Simon the Shoemaker

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For the 10th century Coptic saint, see Simon the Tanner.

Simon the Shoemaker (Greek: Σίμων Ἀθηναῖος, σκυτοτόμος) was an associate of the Athenian philosopher Socrates in the late 5th century BCE. He is known mostly from the account given in Diogenes Laërtius' Lives and Opinions of Eminent Philosophers. He is also mentioned in passing by Plutarch[1] and Synesius;[2] and another pupil of Socrates, Phaedo of Elis, is known to have written a dialogue called Simon.[3]

Socrates was accustomed to visit Simon's shop, and converse with him on various subjects. These conversations Simon afterwards committed to writing, as far as he could remember them; and it was said by some that he was the first person to write Socratic dialogues. His writings attracted the notice of Pericles, who offered to provide for his maintenance, if he would come and reside with him; but Simon refused, on the grounds that he did not wish to surrender his independence. Diogenes Laërtius lists thirty-three conversations (dialogi) which were contained in one volume.

Some scholars have suggested that Simon was a purely fictional figure,[4][5] perhaps invented by Phaedo of Elis for his dialogue Simon. However, archaeological investigations have revealed the remains of a shop near the Tholos in the southwest corner of the Agora of Athens which has yielded quantities of hobnails and a pot base with the word "Simon's" (Greek: ΣΙΜΟΝΟΣ) inscribed on it.[6] It cannot, of course, be certain if this is Simon's shop.[4]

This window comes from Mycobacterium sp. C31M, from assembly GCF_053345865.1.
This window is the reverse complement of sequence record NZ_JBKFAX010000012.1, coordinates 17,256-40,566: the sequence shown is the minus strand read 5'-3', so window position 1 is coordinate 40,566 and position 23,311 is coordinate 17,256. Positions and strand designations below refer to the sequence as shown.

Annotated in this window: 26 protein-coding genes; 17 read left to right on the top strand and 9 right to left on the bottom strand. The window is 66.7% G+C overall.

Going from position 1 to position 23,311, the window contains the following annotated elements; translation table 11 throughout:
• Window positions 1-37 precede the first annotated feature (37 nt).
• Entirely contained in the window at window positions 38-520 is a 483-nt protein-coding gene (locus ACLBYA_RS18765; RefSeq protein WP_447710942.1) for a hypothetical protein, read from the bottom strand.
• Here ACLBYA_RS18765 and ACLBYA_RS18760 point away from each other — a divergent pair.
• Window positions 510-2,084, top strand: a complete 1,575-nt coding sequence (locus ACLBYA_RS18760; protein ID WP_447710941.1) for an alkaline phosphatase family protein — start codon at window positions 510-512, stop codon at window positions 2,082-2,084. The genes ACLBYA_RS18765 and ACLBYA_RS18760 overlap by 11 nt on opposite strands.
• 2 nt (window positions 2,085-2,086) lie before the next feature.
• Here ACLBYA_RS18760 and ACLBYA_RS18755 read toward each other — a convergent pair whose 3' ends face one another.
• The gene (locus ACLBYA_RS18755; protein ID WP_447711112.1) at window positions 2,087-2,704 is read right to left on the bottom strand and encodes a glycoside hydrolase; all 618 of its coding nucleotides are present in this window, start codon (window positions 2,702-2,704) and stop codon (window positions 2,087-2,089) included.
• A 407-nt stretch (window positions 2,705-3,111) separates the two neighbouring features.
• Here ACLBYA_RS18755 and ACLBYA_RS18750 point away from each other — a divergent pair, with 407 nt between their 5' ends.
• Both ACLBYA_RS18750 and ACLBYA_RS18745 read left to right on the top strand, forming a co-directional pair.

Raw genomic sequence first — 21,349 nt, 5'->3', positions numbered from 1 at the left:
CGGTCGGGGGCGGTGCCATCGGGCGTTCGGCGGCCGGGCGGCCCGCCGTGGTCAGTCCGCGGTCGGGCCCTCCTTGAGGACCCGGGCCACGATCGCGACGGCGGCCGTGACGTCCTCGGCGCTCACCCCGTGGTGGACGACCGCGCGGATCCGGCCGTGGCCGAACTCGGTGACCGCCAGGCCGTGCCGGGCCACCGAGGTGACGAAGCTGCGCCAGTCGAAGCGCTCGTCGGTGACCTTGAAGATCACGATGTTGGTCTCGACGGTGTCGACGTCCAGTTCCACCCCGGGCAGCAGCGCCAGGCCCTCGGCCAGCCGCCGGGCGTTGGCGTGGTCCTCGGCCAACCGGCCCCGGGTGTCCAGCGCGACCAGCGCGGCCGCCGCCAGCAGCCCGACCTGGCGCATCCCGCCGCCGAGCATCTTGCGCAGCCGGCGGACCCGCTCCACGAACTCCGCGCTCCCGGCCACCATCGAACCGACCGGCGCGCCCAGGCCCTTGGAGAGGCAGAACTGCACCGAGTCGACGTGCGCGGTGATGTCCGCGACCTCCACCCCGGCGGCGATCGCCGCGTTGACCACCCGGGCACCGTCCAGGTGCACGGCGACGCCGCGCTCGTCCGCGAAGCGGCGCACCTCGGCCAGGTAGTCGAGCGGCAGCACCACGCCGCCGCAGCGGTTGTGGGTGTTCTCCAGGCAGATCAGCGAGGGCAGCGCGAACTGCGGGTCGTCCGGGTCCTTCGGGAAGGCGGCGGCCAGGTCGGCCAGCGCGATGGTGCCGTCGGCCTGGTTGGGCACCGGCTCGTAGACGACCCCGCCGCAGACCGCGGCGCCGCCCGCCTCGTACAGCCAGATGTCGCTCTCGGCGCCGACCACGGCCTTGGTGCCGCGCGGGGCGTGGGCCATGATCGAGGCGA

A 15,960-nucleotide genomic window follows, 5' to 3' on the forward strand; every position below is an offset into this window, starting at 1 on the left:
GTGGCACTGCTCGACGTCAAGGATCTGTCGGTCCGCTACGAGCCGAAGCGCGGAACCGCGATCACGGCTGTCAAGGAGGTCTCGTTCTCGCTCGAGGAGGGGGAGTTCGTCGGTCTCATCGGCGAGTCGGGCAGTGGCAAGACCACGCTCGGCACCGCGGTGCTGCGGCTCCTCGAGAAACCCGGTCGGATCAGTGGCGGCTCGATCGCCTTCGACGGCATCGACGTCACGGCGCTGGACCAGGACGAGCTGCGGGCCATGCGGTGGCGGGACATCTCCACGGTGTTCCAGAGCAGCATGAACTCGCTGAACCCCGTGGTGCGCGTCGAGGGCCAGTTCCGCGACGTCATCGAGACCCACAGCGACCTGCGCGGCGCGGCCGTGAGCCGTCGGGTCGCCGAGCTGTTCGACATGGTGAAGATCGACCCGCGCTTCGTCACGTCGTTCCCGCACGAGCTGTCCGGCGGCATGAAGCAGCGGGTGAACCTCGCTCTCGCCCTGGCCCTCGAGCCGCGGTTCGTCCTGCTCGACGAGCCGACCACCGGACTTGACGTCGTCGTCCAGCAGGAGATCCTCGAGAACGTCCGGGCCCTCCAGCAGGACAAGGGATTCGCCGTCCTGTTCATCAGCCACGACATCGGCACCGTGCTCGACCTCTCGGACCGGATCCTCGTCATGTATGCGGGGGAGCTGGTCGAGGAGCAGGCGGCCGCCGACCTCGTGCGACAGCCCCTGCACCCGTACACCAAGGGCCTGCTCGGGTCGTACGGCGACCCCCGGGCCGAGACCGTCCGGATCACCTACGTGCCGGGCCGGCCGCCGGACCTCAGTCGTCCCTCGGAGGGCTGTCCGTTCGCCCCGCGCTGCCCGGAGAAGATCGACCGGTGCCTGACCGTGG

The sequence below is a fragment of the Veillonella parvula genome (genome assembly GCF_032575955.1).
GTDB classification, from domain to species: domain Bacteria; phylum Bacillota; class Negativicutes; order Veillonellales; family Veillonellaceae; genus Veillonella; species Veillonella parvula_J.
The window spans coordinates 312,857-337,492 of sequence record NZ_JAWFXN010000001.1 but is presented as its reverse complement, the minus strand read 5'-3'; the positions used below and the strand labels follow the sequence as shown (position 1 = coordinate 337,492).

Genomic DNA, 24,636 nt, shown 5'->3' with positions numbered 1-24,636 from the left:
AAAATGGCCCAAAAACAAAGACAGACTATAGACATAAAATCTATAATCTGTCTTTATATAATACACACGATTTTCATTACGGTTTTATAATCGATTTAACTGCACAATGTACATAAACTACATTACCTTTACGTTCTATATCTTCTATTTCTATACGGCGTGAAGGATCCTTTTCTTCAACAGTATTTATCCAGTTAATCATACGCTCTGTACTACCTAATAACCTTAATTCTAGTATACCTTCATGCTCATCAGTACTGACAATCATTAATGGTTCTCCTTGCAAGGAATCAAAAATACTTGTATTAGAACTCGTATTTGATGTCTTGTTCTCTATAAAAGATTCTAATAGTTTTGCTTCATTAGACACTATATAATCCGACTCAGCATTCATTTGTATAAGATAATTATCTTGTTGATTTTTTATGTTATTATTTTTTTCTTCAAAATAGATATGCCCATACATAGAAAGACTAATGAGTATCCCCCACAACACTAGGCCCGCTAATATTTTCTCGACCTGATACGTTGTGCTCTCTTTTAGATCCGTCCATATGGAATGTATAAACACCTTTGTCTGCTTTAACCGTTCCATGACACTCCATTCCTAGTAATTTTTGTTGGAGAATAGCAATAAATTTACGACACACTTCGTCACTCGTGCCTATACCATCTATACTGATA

In later times Simon seems to have been idealised by the Cynics. Among the surviving Cynic epistles, there are some spurious Socratic letters, written in the 2nd or 3rd century, in which various pupils of Socrates, including Antisthenes, Aristippus, and Xenophon, debate philosophy from a Cynic point of view. Simon is described in these letters as an ideal Cynic-type figure. One of these letters purports to come from Simon himself, and is addressed to Aristippus:

I hear that you ridicule our wisdom in the presence of Dionysius. I admit that I am a shoemaker and that I do work of that nature, and in like manner I would, if it were necessary, cut straps once more for the purpose of admonishing foolish men who think that they are living in great luxury. Antisthenes shall be the chastiser of your foolish jests. For you are writing him letters which make fun of our way of life. But let what I have said to you in jest suffice. At any rate, remember hunger and thirst, for these are worth much to those who pursue self control.[7]


  1. ^ Plutarch, Maxime cum Principibus esse Disserendum, 776b
  2. ^ Synesius, Dion, 14
  3. ^ Diogenes Laërtius, ii. 105; Suda, Phaidon
  4. ^ a b Kahn, Charles H. (2000). Plato and the Socratic Dialogue : the Philosophical Use of a Literary Form. Cambridge University Press. p. 10. ISBN 9780521648301. 
  5. ^ E. Zeller, (1868), Socrates and the Socratic Schools, trans. O. J. Reichel. Longmans, Green & Co.
  6. ^ D. B. Thompson, (1960), The House of Simon the Shoemaker, Archeology 13, 234-240.
  7. ^ Socratic Epistle 12, in A. J. Malherbe, (1977) The Cynic Epistles, A Study Edition. SBL.


  • R. F. Hock, (1976), Simon the Shoemaker as an ideal Cynic, Greek, Roman and Byzantine Studies 17. 41-53.
  • J. Sellars, (2003), Simon the Shoemaker and the Problem of Socrates. Classical Philology 98, 207-216.

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